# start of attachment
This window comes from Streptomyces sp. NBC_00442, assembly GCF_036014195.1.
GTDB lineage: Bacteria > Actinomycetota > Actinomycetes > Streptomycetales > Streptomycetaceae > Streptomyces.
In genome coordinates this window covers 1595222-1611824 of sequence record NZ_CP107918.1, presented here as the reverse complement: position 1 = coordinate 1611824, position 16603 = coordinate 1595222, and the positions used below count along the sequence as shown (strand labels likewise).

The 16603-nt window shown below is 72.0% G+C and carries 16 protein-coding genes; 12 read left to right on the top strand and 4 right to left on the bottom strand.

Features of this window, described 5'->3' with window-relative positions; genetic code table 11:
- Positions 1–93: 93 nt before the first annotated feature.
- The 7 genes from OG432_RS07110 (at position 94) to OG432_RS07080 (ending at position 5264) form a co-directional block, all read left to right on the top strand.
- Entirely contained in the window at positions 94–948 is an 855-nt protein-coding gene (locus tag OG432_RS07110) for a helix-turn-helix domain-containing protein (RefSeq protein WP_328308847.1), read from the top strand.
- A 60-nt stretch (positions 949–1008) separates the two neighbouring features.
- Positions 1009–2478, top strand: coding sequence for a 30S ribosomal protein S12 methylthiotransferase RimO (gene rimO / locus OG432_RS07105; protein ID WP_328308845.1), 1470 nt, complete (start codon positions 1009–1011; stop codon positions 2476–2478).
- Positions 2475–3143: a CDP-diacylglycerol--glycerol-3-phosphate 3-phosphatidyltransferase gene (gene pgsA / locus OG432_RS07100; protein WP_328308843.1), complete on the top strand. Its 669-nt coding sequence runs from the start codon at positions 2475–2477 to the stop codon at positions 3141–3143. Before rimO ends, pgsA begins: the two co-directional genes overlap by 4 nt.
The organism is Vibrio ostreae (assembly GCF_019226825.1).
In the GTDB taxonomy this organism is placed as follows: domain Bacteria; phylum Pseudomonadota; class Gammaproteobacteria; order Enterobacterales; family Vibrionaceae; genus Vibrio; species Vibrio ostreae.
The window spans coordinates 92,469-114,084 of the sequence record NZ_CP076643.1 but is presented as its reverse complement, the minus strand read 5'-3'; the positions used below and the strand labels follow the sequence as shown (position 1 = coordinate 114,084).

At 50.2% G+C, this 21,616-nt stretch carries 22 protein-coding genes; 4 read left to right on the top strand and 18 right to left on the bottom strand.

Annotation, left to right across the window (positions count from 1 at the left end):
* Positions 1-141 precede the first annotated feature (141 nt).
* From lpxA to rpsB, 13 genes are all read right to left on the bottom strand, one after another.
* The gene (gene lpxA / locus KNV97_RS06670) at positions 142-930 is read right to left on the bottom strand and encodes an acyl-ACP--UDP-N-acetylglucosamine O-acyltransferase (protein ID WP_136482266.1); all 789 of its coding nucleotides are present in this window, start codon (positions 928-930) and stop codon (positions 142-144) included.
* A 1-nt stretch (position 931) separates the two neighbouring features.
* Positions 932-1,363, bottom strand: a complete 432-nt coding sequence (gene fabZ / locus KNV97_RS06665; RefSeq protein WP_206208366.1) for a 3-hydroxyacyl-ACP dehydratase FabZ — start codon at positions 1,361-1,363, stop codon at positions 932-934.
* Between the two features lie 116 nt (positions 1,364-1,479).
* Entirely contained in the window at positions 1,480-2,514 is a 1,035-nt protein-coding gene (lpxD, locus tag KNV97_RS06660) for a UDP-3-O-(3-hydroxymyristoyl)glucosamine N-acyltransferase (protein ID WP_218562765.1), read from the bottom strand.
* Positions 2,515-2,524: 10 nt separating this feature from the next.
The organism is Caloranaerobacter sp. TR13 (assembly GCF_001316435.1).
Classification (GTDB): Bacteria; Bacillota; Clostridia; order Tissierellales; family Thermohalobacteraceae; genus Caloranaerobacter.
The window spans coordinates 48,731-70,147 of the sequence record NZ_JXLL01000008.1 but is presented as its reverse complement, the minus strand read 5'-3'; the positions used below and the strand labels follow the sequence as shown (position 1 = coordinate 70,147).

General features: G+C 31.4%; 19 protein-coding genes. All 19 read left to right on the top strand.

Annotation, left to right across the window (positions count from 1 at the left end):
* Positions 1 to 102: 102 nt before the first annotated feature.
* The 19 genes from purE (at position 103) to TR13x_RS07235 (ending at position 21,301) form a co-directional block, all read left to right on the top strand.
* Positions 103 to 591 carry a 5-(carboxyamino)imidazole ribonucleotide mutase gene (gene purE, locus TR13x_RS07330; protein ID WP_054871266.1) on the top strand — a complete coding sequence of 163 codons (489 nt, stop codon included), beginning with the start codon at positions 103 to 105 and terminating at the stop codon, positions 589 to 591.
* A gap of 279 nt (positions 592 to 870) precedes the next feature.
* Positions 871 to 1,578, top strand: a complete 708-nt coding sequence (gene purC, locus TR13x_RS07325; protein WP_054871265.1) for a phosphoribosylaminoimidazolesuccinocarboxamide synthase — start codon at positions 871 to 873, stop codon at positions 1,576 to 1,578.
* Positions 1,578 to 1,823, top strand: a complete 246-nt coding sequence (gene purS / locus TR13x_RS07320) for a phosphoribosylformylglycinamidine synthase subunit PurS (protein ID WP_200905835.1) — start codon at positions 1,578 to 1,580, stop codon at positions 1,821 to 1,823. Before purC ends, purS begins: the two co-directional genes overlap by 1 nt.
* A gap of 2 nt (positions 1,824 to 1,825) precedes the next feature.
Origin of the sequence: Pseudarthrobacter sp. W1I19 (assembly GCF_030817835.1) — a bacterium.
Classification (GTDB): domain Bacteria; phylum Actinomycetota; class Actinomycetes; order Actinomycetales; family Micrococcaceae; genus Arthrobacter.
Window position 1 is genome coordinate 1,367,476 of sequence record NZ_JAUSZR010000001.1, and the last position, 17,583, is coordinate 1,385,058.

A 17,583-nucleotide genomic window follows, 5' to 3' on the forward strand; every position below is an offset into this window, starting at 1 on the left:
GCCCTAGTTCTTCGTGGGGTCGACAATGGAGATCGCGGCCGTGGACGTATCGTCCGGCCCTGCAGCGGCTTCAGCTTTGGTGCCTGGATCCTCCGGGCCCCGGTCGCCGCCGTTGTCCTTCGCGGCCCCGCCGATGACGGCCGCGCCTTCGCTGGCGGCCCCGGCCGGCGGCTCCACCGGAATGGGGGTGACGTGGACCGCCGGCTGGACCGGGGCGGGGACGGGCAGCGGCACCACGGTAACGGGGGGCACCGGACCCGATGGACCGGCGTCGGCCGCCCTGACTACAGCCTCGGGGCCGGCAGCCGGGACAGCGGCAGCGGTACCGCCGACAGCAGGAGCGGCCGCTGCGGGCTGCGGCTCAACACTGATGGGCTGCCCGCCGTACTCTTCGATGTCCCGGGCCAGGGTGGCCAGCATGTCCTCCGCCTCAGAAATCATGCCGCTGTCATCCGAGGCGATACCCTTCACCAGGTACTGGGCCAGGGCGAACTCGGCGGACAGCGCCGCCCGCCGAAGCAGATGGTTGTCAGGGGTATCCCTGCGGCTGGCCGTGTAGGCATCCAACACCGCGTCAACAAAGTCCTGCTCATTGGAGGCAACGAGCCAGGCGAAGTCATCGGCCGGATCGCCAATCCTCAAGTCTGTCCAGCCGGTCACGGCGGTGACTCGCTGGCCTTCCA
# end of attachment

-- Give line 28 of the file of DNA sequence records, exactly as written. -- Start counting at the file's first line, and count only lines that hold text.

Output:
General features: G+C 31.4%; 19 protein-coding genes. All 19 read left to right on the top strand.